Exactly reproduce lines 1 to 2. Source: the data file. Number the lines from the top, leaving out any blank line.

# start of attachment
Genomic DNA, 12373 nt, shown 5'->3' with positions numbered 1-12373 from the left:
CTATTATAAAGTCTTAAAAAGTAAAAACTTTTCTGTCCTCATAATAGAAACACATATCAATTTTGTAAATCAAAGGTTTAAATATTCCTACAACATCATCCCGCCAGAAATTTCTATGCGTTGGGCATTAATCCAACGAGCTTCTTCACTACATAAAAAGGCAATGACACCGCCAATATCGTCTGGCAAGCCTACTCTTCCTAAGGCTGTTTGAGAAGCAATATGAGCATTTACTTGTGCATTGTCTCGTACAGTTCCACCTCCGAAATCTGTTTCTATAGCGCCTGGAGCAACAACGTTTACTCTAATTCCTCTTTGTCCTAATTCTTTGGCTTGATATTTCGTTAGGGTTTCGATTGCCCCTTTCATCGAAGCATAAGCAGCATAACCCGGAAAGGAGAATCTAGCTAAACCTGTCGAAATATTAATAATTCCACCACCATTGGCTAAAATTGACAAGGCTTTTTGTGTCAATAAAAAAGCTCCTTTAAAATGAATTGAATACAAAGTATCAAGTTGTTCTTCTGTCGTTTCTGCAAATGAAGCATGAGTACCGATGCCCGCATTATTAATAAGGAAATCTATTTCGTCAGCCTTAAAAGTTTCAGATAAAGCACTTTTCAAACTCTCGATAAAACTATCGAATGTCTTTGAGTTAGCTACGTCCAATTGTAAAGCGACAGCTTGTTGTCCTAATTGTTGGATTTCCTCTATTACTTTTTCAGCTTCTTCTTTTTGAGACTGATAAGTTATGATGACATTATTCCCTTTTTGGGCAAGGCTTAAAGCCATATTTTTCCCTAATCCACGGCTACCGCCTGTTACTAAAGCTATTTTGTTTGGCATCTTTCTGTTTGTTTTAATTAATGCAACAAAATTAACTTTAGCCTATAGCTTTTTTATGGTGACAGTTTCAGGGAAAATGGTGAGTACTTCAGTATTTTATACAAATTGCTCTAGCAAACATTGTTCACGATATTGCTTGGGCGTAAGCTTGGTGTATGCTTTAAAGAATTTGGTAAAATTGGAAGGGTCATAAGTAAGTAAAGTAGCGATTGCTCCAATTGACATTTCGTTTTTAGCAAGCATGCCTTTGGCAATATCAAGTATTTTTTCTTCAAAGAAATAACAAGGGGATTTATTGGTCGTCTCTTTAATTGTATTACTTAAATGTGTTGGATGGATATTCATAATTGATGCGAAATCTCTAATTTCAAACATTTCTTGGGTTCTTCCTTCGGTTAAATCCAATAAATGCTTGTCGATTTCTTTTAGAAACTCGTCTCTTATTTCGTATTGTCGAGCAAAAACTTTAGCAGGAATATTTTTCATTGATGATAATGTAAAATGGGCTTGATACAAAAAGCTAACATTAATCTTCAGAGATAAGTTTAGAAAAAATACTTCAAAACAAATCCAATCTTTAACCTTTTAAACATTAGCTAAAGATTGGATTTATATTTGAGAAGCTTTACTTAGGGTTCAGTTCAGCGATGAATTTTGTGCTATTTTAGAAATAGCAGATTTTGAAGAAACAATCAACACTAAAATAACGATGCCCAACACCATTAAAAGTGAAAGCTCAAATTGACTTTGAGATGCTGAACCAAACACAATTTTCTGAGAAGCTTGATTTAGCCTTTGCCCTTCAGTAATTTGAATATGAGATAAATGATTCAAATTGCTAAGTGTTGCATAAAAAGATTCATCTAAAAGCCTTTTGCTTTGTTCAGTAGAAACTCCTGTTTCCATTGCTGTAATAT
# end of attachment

Genomic DNA, 12373 nt, shown 5'->3' with positions numbered 1-12373 from the left:
CTATTATAAAGTCTTAAAAAGTAAAAACTTTTCTGTCCTCATAATAGAAACACATATCAATTTTGTAAATCAAAGGTTTAAATATTCCTACAACATCATCCCGCCAGAAATTTCTATGCGTTGGGCATTAATCCAACGAGCTTCTTCACTACATAAAAAGGCAATGACACCGCCAATATCGTCTGGCAAGCCTACTCTTCCTAAGGCTGTTTGAGAAGCAATATGAGCATTTACTTGTGCATTGTCTCGTACAGTTCCACCTCCGAAATCTGTTTCTATAGCGCCTGGAGCAACAACGTTTACTCTAATTCCTCTTTGTCCTAATTCTTTGGCTTGATATTTCGTTAGGGTTTCGATTGCCCCTTTCATCGAAGCATAAGCAGCATAACCCGGAAAGGAGAATCTAGCTAAACCTGTCGAAATATTAATAATTCCACCACCATTGGCTAAAATTGACAAGGCTTTTTGTGTCAATAAAAAAGCTCCTTTAAAATGAATTGAATACAAAGTATCAAGTTGTTCTTCTGTCGTTTCTGCAAATGAAGCATGAGTACCGATGCCCGCATTATTAATAAGGAAATCTATTTCGTCAGCCTTAAAAGTTTCAGATAAAGCACTTTTCAAACTCTCGATAAAACTATCGAATGTCTTTGAGTTAGCTACGTCCAATTGTAAAGCGACAGCTTGTTGTCCTAATTGTTGGATTTCCTCTATTACTTTTTCAGCTTCTTCTTTTTGAGACTGATAAGTTATGATGACATTATTCCCTTTTTGGGCAAGGCTTAAAGCCATATTTTTCCCTAATCCACGGCTACCGCCTGTTACTAAAGCTATTTTGTTTGGCATCTTTCTGTTTGTTTTAATTAATGCAACAAAATTAACTTTAGCCTATAGCTTTTTTATGGTGACAGTTTCAGGGAAAATGGTGAGTACTTCAGTATTTTATACAAATTGCTCTAGCAAACATTGTTCACGATATTGCTTGGGCGTAAGCTTGGTGTATGCTTTAAAGAATTTGGTAAAATTGGAAGGGTCATAAGTAAGTAAAGTAGCGATTGCTCCAATTGACATTTCGTTTTTAGCAAGCATGCCTTTGGCAATATCAAGTATTTTTTCTTCAAAGAAATAACAAGGGGATTTATTGGTCGTCTCTTTAATTGTATTACTTAAATGTGTTGGATGGATATTCATAATTGATGCGAAATCTCTAATTTCAAACATTTCTTGGGTTCTTCCTTCGGTTAAATCCAATAAATGCTTGTCGATTTCTTTTAGAAACTCGTCTCTTATTTCGTATTGTCGAGCAAAAACTTTAGCAGGAATATTTTTCATTGATGATAATGTAAAATGGGCTTGATACAAAAAGCTAACATTAATCTTCAGAGATAAGTTTAGAAAAAATACTTCAAAACAAATCCAATCTTTAACCTTTTAAACATTAGCTAAAGATTGGATTTATATTTGAGAAGCTTTACTTAGGGTTCAGTTCAGCGATGAATTTTGTGCTATTTTAGAAATAGCAGATTTTGAAGAAACAATCAACACTAAAATAACGATGCCCAACACCATTAAAAGTGAAAGCTCAAATTGACTTTGAGATGCTGAACCAAACACAATTTTCTGAGAAGCTTGATTTAGCCTTTGCCCTTCAGTAATTTGAATATGAGATAAATGATTCAAATTGCTAAGTGTTGCATAAAAAGATTCATCTAAAAGCCTTTTGCTTTGTTCAGTAGAAACTCCTGTTTCCATTGCTGTAATAT